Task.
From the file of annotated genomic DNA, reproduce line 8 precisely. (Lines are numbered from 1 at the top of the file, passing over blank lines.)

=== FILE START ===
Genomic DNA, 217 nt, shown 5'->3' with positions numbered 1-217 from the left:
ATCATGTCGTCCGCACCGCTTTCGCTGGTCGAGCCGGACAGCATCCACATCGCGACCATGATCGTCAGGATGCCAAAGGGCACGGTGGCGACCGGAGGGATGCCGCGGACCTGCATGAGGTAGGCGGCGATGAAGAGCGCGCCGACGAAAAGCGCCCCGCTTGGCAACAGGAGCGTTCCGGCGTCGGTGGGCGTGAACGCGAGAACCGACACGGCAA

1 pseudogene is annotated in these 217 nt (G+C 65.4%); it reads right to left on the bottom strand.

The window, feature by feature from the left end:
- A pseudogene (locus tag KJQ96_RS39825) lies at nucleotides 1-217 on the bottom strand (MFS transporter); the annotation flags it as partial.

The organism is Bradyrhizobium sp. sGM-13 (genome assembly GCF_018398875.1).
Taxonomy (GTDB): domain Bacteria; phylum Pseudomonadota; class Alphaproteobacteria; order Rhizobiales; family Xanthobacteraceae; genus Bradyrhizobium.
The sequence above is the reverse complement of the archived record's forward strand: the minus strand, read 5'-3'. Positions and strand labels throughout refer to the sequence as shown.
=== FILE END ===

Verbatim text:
The sequence above is the reverse complement of the archived record's forward strand: the minus strand, read 5'-3'. Positions and strand labels throughout refer to the sequence as shown.